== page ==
Mindy S. Lubber JD, MBA
Mindy S. Lubber is the president of Ceres and a founding board member of the organization. She also directs Ceres’ Investor Network on Climate Risk (INCR), a group of 100 institutional investors managing nearly $10 trillion in assets focused on the business risks and opportunities of climate change.
Under Mindy’s leadership, Ceres launched The 21st Century Corporation: The Ceres Roadmap for Sustainability, a visionary practical guide highlighting environmental and social performance improvements companies and investors must achieve to succeed in the resource-constrained 21st century global economy. She also helps coordinate Ceres' Business for Innovative Climate & Energy Policy (BICEP), a coalition of more than 20 leading consumer brand companies advocating for strong climate and clean energy policies in the U.S. and abroad.
Mindy regularly speaks about corporate and investor sustainability issues to high-level leaders at the New York Stock Exchange, United Nations, World Economic Forum, Clinton Global Initiative, American Accounting Association, American Bar Association and more than 100 Fortune 500 firms. She has led negotiating teams of investors, NGOs and Fortune 500 company CEOs who have taken far-reaching positions on corporate practices to minimize carbon emissions, water use and other environmental impacts. She has briefed powerful corporate boards, from Nike to American Electric Power, on how climate change affects shareholder value. She is also a sustainability thought leader and regularly blogs for Huffington Post and Forbes.
In 2010, Mindy was honored by the United Nations and the Foundation for Social Change as one of the “World’s Top Leaders of Change” for her work in mobilizing leading companies to integrate environmental challenges into core business strategies. She is a recipient of the Skoll Award for Social Entrepreneurship and was named one of “The 100 Most Influential People in Corporate Governance” by Directorship magazine.
Prior to Ceres, Mindy held various leadership positions in government, financial services and the not-for-profit sector. Mindy joined the U.S. Environmental Protection Agency (EPA) in 1995 as a senior policy advisor and was named regional administrator under President Bill Clinton in 2000. As regional administrator, she was responsible for the administration and management of the EPA’s New England Regional Office and its then $450 million annual budget. Additional key priorities in her role included organizing aggressive cleanups of hazardous waste sites with a goal of redevelopment, new jobs and urban revitalization as well as ensuring the long-term protection of drinking water supplies.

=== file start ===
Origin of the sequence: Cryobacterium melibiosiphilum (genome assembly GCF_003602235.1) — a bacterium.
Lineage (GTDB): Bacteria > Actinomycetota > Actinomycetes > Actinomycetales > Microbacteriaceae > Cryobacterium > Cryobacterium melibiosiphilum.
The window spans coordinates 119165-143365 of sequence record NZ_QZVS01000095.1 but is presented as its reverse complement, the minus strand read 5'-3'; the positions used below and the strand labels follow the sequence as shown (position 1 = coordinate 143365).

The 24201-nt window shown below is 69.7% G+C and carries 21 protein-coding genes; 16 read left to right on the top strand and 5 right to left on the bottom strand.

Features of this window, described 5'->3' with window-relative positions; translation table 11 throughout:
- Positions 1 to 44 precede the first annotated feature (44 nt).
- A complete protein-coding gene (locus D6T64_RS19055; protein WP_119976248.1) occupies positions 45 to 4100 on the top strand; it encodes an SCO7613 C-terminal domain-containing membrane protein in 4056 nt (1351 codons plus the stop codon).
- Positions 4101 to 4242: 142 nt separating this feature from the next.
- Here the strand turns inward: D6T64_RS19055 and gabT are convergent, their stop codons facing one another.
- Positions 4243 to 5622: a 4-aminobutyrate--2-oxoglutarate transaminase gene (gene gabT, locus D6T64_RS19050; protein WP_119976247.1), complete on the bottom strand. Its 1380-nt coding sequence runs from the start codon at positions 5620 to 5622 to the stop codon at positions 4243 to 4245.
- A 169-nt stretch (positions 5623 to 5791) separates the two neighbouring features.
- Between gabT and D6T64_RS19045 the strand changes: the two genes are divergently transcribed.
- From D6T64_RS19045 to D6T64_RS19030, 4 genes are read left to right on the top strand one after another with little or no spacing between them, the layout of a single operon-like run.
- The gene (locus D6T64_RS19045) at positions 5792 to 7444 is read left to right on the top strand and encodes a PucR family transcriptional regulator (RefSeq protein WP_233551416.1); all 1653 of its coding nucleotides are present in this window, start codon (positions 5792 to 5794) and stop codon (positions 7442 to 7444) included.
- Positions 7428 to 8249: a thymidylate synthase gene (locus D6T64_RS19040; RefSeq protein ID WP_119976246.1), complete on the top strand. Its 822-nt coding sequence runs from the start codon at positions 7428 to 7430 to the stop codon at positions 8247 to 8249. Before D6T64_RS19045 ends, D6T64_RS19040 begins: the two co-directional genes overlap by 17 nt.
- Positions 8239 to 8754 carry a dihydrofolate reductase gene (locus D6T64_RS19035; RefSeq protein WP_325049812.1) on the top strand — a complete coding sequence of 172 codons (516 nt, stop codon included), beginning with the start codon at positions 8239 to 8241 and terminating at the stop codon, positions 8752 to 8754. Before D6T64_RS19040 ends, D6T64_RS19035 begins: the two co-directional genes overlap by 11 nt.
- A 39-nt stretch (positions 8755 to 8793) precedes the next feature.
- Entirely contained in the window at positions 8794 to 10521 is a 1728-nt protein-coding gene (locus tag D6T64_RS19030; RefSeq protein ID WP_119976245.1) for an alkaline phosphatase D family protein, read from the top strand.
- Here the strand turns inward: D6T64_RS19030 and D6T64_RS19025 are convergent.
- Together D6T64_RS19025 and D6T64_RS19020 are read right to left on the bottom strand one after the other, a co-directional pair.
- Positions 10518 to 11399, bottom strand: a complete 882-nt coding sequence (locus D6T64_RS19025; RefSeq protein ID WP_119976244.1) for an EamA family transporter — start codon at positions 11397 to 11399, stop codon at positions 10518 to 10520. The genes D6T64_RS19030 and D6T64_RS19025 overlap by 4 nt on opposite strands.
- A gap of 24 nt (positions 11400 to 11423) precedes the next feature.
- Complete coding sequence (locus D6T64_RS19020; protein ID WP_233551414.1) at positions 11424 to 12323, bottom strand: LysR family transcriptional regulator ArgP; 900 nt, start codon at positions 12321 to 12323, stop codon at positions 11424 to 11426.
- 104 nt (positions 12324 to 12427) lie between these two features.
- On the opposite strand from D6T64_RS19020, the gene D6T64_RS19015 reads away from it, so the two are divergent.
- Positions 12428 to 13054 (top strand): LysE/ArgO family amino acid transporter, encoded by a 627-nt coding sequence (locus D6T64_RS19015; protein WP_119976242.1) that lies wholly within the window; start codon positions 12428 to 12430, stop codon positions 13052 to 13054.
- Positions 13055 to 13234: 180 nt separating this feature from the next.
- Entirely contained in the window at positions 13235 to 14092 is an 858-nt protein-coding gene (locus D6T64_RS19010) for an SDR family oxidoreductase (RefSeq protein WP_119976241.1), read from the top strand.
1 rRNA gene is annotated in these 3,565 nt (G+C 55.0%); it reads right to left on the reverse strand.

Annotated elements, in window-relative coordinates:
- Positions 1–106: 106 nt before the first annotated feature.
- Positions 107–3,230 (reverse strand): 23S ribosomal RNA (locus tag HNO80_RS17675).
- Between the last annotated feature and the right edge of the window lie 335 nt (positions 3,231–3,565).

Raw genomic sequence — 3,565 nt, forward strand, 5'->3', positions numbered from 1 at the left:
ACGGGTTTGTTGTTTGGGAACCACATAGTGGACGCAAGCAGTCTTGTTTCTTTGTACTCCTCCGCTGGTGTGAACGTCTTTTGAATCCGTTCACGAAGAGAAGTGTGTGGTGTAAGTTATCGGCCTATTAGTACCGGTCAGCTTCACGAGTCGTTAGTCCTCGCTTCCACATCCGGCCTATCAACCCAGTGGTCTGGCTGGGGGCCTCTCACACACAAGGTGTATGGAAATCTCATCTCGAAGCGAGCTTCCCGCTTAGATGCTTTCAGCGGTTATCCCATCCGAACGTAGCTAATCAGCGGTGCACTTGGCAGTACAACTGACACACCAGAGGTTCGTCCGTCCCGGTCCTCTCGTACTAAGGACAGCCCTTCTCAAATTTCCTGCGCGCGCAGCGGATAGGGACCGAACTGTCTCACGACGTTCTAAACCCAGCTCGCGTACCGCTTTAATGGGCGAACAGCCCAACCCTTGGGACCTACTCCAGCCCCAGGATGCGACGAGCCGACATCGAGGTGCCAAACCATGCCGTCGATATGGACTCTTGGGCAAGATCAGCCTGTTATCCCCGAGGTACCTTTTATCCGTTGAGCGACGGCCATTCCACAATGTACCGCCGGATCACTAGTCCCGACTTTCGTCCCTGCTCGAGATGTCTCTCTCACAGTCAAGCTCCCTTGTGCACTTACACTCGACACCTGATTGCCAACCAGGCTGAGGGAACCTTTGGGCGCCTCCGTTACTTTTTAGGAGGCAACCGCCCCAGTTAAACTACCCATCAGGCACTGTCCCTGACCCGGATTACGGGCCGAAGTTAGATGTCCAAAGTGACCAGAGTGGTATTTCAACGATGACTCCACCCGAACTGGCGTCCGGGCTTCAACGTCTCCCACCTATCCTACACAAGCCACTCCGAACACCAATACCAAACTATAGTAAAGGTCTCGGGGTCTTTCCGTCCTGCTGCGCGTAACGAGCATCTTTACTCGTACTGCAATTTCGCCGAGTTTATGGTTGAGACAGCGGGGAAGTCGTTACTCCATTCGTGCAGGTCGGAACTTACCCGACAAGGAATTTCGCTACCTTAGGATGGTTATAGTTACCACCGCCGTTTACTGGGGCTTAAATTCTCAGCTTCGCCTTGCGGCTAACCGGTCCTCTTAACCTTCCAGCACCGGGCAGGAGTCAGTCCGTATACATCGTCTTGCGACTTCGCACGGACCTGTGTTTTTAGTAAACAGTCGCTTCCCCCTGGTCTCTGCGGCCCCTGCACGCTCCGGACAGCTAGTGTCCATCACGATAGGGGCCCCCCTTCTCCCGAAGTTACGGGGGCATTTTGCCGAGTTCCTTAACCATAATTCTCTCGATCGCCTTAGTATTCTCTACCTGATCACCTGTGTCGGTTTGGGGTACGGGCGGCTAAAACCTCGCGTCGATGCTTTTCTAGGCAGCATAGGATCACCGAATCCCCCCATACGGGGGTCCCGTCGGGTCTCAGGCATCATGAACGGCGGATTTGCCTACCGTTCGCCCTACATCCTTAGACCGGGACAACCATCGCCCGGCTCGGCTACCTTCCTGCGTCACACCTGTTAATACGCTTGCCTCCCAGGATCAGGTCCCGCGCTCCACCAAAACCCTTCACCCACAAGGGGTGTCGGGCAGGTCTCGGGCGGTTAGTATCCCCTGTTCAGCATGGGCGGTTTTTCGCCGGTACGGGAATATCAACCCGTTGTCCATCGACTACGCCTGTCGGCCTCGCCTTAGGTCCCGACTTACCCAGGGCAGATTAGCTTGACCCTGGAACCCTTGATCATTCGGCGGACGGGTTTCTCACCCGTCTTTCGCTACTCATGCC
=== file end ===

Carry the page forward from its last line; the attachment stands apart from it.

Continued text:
Mindy was the founder, president and CEO of Green Century Capital Management, a family of environmentally responsible mutual funds. She also served as president of the National Environmental Law Center.
Mindy holds a master’s in Business Administration from SUNY Buffalo and earned her law degree from Suffolk University. She resides in Brookline, Mass., with her husband and two children.
Recent Blog Posts
Knowing the world needs to invest an additional trillion dollars per year into clean energy by 2030 might sound daunting. This week, however, we saw a down payment on that clean energy future we so desperately need: a new $100 billion environmental finance initiative announced by one of the world’s largest financial institutions, Citigroup.
Don’t leave 2014 without realizing there have been notable — often underreported — big capital market breakthroughs on climate change, water protection and other sustainability fronts.
We talk a lot in this country about what it takes to enact change -- from politics to finance and education systems. Time and again, we've seen that regular people have the power to drive reform, and that there is strength in numbers.
Two years after Superstorm Sandy devastated large swaths of the East Coast and cost our economy an estimated $65 billion, the insurance industry – which is on the frontlines of climate change – is still not doing enough to address the risks associated with extreme weather events, such as floods, droughts or more intense coastal storms.
‘Protect our climate’ was the rallying cry heard across New York City yesterday, but the underlying message really was ‘stop using fossil fuels.’